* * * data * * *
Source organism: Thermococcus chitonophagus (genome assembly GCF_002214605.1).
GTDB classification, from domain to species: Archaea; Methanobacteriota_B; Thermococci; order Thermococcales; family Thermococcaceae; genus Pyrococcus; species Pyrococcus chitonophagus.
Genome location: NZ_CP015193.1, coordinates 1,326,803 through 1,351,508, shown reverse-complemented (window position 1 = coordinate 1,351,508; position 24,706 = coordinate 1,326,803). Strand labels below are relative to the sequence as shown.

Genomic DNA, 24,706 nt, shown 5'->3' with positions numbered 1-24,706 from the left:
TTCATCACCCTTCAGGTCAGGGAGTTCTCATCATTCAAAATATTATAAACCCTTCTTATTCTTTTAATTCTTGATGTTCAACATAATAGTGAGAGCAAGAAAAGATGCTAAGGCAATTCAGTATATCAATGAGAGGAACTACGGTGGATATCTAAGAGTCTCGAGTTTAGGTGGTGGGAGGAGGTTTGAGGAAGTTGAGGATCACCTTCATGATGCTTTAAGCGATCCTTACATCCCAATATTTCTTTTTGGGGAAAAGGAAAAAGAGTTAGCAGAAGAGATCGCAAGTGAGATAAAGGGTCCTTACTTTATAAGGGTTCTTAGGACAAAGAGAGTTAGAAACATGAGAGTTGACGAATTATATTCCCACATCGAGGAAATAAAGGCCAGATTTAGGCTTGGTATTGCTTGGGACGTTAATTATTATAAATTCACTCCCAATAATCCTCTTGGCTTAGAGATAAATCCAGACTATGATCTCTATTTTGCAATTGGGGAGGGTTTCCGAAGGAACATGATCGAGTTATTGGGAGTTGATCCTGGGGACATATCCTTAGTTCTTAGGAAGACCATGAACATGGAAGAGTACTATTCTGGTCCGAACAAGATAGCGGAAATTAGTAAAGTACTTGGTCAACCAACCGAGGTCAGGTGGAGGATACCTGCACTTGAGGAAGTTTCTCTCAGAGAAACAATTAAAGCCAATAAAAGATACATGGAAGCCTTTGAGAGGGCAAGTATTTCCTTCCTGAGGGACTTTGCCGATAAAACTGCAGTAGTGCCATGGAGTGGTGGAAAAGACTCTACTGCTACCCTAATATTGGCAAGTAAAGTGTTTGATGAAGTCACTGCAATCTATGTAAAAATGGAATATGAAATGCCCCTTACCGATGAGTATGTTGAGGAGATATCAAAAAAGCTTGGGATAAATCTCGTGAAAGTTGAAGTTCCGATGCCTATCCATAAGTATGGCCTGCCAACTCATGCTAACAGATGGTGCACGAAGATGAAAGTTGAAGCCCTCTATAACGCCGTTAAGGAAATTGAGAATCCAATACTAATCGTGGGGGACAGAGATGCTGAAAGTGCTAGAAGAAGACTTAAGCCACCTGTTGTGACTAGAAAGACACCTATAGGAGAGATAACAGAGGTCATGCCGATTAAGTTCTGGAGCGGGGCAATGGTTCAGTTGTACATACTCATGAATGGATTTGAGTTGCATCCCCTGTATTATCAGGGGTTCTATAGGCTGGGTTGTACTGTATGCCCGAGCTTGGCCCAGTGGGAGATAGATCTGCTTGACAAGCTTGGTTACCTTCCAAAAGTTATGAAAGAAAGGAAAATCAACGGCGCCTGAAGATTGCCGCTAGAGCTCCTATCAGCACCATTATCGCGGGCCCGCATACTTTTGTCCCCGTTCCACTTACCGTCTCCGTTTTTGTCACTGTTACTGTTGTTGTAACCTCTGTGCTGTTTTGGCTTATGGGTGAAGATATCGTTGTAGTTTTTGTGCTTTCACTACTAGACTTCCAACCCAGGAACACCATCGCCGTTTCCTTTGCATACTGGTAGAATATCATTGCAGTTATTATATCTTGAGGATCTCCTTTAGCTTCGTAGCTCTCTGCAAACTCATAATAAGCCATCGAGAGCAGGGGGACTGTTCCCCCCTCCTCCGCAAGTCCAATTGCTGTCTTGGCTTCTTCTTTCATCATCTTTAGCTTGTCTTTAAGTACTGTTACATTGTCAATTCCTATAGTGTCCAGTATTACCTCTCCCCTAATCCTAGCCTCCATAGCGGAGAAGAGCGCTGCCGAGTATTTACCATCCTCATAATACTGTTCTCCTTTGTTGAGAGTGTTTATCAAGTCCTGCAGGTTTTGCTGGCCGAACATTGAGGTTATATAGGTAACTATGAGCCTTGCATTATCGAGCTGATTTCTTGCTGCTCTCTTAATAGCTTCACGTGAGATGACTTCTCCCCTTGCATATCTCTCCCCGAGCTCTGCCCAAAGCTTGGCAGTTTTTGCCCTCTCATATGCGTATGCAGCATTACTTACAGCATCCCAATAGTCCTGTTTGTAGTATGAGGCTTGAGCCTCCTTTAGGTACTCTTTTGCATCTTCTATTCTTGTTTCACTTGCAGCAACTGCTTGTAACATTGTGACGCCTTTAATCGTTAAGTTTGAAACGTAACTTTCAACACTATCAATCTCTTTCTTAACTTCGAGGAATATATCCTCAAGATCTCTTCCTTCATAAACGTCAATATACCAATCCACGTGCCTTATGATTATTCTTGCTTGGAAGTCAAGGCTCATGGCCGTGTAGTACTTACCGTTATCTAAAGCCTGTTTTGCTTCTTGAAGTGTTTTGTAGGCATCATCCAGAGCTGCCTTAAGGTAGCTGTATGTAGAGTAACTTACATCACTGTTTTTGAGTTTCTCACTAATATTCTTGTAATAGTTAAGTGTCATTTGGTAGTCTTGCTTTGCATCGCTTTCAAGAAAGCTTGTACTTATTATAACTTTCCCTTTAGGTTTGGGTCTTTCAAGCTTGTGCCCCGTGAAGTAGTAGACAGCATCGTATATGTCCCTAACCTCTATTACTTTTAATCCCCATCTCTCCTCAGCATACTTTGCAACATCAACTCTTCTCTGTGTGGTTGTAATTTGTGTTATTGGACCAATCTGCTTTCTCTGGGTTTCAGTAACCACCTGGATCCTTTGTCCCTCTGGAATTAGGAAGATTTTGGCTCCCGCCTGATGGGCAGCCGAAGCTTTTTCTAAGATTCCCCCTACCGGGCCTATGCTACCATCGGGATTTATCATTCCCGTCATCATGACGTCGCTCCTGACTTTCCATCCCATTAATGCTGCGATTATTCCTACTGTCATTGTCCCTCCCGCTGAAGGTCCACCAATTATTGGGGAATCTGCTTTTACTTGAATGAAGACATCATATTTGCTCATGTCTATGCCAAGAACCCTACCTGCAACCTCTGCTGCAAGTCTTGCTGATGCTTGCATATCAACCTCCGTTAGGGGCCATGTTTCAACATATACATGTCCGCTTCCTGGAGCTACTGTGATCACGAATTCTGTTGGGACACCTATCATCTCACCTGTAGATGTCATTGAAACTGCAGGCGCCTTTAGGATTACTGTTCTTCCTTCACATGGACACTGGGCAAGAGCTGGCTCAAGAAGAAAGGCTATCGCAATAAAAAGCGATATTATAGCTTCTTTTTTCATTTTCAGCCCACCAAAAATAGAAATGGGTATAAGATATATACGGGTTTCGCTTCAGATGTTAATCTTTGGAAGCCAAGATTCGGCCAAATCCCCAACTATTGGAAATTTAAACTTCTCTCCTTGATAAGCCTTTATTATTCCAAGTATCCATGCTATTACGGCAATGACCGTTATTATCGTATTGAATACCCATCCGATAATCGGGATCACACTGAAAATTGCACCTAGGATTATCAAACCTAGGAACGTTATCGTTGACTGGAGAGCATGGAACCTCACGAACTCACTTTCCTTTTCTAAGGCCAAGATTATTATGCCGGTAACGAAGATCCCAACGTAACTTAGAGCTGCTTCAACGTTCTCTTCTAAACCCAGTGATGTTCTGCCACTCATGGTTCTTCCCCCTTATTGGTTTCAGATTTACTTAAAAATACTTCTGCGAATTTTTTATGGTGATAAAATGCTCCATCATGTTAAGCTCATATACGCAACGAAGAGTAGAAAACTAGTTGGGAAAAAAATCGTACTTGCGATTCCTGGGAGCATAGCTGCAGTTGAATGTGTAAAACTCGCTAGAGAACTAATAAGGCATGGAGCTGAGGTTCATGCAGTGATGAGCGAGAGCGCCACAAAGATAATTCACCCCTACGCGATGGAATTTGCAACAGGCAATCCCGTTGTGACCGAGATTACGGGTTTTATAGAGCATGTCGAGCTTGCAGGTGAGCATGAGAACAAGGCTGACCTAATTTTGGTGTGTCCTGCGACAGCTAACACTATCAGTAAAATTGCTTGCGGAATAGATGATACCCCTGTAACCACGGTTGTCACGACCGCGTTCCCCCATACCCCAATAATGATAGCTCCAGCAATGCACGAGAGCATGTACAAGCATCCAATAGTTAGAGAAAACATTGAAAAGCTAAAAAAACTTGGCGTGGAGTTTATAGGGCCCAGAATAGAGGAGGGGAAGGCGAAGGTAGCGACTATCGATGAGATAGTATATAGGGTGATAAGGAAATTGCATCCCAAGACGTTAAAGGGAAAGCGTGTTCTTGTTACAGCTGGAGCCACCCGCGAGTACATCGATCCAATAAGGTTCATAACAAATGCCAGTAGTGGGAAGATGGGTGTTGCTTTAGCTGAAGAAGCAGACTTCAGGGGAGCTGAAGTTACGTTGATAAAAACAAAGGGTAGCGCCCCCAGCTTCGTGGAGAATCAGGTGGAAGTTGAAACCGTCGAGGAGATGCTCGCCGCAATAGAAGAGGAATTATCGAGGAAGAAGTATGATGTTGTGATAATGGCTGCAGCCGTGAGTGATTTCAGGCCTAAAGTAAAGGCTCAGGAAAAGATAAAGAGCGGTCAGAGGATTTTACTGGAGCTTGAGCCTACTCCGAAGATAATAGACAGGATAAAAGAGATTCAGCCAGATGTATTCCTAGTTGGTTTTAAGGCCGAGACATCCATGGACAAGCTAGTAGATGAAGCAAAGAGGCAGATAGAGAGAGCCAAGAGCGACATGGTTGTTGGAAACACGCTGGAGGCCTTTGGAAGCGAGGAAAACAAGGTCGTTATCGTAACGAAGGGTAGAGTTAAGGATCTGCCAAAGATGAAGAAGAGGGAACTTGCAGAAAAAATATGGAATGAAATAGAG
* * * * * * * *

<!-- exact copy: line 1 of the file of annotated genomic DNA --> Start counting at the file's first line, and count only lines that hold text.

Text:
Source organism: Thermococcus chitonophagus (genome assembly GCF_002214605.1).